I am currently waiting to hear how my eggs are doing. Have they fertilized, when will I have my egg transfer, how many are left. It's slightly unbearable to see the clock count down and not know what is happening with them. I'm on edge.

When the nurse left me to wait for the anesthesiologist on Monday before my egg retrieval, I sat in a thin gown, with the back open and wished. I prayed to God that all of this would go well and result in a beautiful, healthy pregnancy and baby, or babies as the case may be. I then began to think how many girls sat in this very same spot and prayed for the same things. Were sitting and waiting and wishing for a baby. I wasn't the only one. I also thought that I tend to pray only when I need or want something and God probably frowns upon that. I apologized to God.

The egg retrieval yielded 10 eggs, but my estrogen levels were still low. Too low to be close to normal and the doctor told Mike he just didn't know how it was going to go. He told him he was very happy with the number of eggs.

Those words don't leave you with a good feeling. They leave you with the same feeling you always have when going through IVF...I hope I beat the odds, I hope it all works out, I hope we get pregnant this time. IVF is all about hope, and sitting, waiting, wishing.

Jack Johnson sang, "Cause waiting on love ain't so easy to do." Sitting, waiting, wishing, hoping...it ain't so easy to do.


infertility, miscarriages, and the kitchen sink

There's a song by Sublime, which I believe is a cover, but either way the lyrics are...I was always taught that boy meets girl, fall in love get married and forget the world. Nine months later, the sweet baby's on the way. Kiss 'em on the check and life's ok. I get these lyrics...they are exactly how I envisioned life to be. But hindsight is 20/20 and life isn't always what it seems and sometimes life isn't ok.

In November 2009, one year and one month after we had gotten married, Mike said, "So when do you want to start having kids?" This from man who had always said he didn't think he wanted any. I was flabbergasted. "Now," I said.

For days after I wondered and wondered if we should be having kids, if we would be good parents, if our lives would change. Basically, I scared the crap out of myself. I told him that he had said exactly what I wanted him to and it began to terrify me. It's that old adage, be careful what you wish for.

I moved on though. I got over the scared feeling and we began trying. Month after month after month after month and nothing. Since I am fraught with medical problems, I figured it has to be me and went to the doctor. It wasn't me, which in it of itself is something to celebrate, however, it meant that it was most likely Mike. It was Mike...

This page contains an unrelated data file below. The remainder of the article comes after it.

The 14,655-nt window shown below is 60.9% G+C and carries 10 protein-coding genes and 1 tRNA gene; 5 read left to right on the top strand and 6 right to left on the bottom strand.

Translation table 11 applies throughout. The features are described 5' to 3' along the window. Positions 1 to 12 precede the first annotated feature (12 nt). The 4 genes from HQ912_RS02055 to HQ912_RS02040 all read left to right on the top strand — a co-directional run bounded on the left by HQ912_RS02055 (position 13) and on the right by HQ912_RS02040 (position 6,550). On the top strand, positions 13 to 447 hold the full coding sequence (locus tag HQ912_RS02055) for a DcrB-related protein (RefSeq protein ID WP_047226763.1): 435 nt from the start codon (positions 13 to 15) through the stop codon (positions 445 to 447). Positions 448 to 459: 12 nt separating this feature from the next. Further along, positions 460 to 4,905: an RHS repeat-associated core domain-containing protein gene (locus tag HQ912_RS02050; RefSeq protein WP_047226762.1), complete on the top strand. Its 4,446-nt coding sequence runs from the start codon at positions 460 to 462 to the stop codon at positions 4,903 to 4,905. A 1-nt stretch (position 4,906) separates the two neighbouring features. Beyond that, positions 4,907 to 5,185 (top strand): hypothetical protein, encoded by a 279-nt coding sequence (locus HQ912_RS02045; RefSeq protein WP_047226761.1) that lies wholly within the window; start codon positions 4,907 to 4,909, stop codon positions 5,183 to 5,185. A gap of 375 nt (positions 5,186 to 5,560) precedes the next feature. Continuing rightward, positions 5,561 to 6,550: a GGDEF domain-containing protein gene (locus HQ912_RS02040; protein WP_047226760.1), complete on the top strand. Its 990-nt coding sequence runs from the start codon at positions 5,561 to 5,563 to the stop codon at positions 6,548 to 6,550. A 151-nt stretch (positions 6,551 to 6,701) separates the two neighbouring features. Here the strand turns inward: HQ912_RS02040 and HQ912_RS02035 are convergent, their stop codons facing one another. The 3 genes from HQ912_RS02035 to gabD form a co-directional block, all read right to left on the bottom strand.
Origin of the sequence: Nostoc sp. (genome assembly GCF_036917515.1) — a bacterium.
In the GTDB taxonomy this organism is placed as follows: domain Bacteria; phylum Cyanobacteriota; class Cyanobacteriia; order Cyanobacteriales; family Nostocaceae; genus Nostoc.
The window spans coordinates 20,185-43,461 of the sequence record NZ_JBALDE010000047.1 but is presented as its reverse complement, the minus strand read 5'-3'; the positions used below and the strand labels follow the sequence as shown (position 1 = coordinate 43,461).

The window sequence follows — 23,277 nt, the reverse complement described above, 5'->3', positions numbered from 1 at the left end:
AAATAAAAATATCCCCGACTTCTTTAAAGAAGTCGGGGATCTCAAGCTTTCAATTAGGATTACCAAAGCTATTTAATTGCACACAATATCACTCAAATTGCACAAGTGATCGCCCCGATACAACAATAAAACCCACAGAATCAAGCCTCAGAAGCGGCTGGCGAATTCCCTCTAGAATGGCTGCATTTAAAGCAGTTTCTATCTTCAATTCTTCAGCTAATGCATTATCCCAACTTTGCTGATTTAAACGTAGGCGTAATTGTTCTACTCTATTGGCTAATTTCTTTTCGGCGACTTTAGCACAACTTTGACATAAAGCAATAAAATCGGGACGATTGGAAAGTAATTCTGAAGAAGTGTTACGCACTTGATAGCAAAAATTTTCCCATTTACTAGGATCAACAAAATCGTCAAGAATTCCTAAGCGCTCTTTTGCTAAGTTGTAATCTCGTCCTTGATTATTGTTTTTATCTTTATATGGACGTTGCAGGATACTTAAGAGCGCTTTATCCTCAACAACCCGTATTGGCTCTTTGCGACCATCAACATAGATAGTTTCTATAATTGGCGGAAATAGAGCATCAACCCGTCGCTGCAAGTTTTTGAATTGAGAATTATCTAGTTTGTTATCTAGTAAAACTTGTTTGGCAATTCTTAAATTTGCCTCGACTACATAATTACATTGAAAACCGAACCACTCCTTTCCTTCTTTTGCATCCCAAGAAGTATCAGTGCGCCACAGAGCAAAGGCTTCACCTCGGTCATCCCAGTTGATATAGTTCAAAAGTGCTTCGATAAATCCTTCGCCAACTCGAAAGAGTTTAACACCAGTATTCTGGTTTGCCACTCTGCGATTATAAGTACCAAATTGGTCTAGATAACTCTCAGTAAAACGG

After being told by numerous doctors that we would never be able to conceive naturally, one told us we had a 1% chance, and with no funding for IVF, we just went back to living our lives.

That August I got pregnant. It came out of no where. I was so sure it was a joke, I took 7 pregnancy tests. The first test that I took, I Googled the image to see if it was indeed positive. We were sublimely happy.

Weeks passed and then I started bleeding. And just as quickly as it all happened, it was gone and there were no answers and nothing we could do about it.

Miscarriages suck. There is no getting around it. They are awful and horrible and not something I would wish on my worst enemy.

After our miscarriage, more doctors visits ensued. I was poked and prodded all over again.

We took some time off after this. We sold our house, bought a new one, lived with my parents for three months, then moved into our new house. And even though we were "taking off", I was hopefully. After all, it was when we took off, that I had gotten pregnant in the first place.

One day after we moved into our beautiful new home, we began the journey of IVF. 

The week that I started my injections we decided to redo the kitchen.

I had a cyst aspirated and looked at Lowe's for a back splash. I had a hormone induced meltdown and removed wallpaper (it was pink...blah!).

Besides the back splash, which I haven't be able to decide on, the kitchen is done and my egg retrieval isn't scheduled yet. Truthfully, I thought the kitchen would take longer.

Unless you have been through the rollercoaster of infertility you have absolutely no idea. Just like unless you have had a miscarriage you have no idea of the pain. It just isn't something that a person can empathize with unless they've been there.

So Mike and I are riding the coaster. It definitely has its ups and downs. I haven't thrown my arms up in the air and screamed yet...I'm saving it for the end.